E G G O N O M Y

An Ellsworth Toohey Award for Zoe Schiffer

This is a Guest Post by Rukmini Nanda, Product Manager at COOLPHABETS.
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What Happened So Far?

Steph Korey, Co-Founder and CEO of Away rebuked a few employees for things they did (shipping unacceptable luggage to customers) and fired a few employees for being ‘hateful and racist’.

Zoe Schiffer wrote a hit-piece in The Verge which vastly exaggerated the nature of Steph Korey’s actions. ‘Toxic Work Environment’ and ‘Scandal were the words she used. As expected the article was widely spread and read on the internet.

Well meaning industry leaders like Paul Graham, have questioned the nature of the article with statements like, "Almost all companies in the world can have a negative article like Away’s written about them. All it takes is a reporter wanting to write a negative article." Some have called it unfair.

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I fully support Steph Korey and her team. Here are my views on this issue as well as a few other issues.

  1. Building a company from scratch is hard. The decision to ‘Startup’ is in itself a bold move to make - knowing that you will fail 99% of the time. A Startup involves many near-death circumstances during its early years. It takes super human strength, both physical and mental, to build and sustain a company. Not everyone can do that. Founders deserve our respect and gratitude. Founders make hard business decisions. Some decisions go bad. Founders deserve forgiveness for those bad decisions. No Founder would ever make decisions to the detriment of their company. NEVER.

  2. A successful company doesn’t happen by people working 9-5. The 9-5 laws were enacted to protect manual laborers toiling in the fields from being exploited. White collar workers just usurped the same laws for themselves. Understandably you don’t want a guy toiling under the hot sun for more than few hours a day. But if you work a desk job in an air conditioned office, why go mental when you have to reply to emails or take calls after office hours. This is expected of you if you work in a startup or an early stage company.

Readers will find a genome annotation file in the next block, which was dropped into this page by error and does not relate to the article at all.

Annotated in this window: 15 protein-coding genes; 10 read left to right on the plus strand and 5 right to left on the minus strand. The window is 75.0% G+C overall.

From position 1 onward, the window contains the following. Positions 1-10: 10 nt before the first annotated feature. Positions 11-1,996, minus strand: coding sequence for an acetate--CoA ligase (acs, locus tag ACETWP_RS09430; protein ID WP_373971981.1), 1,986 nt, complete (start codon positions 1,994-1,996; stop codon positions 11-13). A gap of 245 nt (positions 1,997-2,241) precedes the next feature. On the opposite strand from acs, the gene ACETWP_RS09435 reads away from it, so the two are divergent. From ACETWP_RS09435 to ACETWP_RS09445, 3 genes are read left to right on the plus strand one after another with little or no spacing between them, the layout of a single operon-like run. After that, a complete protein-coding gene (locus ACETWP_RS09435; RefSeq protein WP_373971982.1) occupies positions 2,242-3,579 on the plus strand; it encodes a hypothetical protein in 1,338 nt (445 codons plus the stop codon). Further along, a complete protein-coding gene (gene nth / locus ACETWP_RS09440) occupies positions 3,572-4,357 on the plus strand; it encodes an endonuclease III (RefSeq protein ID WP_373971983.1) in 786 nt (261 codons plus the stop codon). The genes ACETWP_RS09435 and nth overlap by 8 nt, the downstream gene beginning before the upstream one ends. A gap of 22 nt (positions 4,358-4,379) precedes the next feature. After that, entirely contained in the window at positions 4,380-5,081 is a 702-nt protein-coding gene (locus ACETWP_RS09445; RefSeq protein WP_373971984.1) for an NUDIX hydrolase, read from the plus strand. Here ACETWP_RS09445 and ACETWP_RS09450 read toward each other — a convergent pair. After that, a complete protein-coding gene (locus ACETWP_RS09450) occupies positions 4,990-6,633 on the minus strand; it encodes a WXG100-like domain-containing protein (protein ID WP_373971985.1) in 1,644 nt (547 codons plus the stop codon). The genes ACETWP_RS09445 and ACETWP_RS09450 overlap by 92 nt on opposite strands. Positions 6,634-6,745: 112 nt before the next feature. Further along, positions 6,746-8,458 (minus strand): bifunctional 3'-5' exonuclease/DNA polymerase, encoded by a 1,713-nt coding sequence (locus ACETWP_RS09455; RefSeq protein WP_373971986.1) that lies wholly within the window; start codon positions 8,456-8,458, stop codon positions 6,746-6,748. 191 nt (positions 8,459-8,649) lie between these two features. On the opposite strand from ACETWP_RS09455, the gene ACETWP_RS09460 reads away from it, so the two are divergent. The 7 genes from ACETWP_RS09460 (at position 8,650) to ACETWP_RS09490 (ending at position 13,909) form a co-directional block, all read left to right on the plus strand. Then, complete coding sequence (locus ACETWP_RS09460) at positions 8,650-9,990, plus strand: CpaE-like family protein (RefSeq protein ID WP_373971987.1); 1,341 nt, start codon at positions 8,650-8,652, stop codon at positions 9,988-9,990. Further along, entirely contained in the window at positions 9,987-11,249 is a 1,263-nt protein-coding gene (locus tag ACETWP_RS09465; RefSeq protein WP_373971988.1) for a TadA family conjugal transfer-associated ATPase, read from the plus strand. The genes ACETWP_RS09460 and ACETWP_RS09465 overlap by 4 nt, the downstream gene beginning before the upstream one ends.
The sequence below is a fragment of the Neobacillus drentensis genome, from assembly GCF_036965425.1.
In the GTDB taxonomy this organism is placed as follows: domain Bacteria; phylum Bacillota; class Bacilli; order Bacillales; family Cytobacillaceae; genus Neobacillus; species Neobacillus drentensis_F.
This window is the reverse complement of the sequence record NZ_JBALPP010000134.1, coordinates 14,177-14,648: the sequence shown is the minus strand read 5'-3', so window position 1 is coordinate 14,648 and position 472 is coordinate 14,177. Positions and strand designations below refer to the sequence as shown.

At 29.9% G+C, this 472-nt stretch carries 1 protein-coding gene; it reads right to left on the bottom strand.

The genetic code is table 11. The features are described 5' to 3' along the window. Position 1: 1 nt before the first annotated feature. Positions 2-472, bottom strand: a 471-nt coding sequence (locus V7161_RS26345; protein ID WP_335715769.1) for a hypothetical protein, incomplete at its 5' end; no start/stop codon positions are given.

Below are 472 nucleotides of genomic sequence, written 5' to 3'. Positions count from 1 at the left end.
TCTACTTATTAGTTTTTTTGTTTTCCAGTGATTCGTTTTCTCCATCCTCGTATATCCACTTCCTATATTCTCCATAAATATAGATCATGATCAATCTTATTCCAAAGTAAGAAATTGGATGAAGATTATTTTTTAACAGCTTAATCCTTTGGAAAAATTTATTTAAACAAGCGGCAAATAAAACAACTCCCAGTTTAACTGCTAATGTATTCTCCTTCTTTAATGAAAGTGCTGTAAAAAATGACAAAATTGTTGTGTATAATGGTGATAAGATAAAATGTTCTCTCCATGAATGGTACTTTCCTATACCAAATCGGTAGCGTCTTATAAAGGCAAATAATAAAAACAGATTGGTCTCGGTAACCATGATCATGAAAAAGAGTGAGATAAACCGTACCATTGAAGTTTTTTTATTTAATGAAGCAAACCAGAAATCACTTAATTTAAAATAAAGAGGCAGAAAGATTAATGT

3. Harsh Bosses? I’m pretty sure there are employees within FAANG and other top companies who have to deal with harsh bosses. Yes there are bad bosses. But most bosses are just people in accountable roles who have to meet targets and deadlines.

  4. 9-5 and Moral Rights. Anyone who expects to work only 9-5 shouldn’t have the moral right to hail an Uber or order a pizza after 5 PM or same day delivery from Amazon. If you don’t like a company don’t work there. Please don’t stay and undermine the company from within (as long as the company is not doing anything illegal). For every disgruntled employee at Away, I’m sure sure there are many others who like working for the company.

  5. Being Dependable. A Founder/CEO’s time is scarce and valuable resource. You can probably ignore a work request from your teammate after 5PM. But if your Founder sends you a work request after 5PM, you must just see it as an opportunity to impress them. Being dependable to your boss is how you get fast-tracked into managerial roles. I believe, in Capitalism a dependable employee is cherished, not exploited. You can be the most intelligent person in the room, but nobody would care about you if you are not the dependable type.

  6. Please leave your personal agendas and preferences at home. If you expect to carry your personal agendas/preferences to office, then you should not mind carrying some office work back to your home. Don’t expect everyone to empathize with you. Racism is racism coming from any direction. Belonging to a group such as LGBTQ or any other minority group does not exempt you from consequences when you make racist comments against other groups. Most people are inherently nice and neutral. But by being ‘in-your-face’ you make it hard for such people to like or sympathize with your cause. People remain silent to your cause because you make it unpleasant for them to participate in your cause.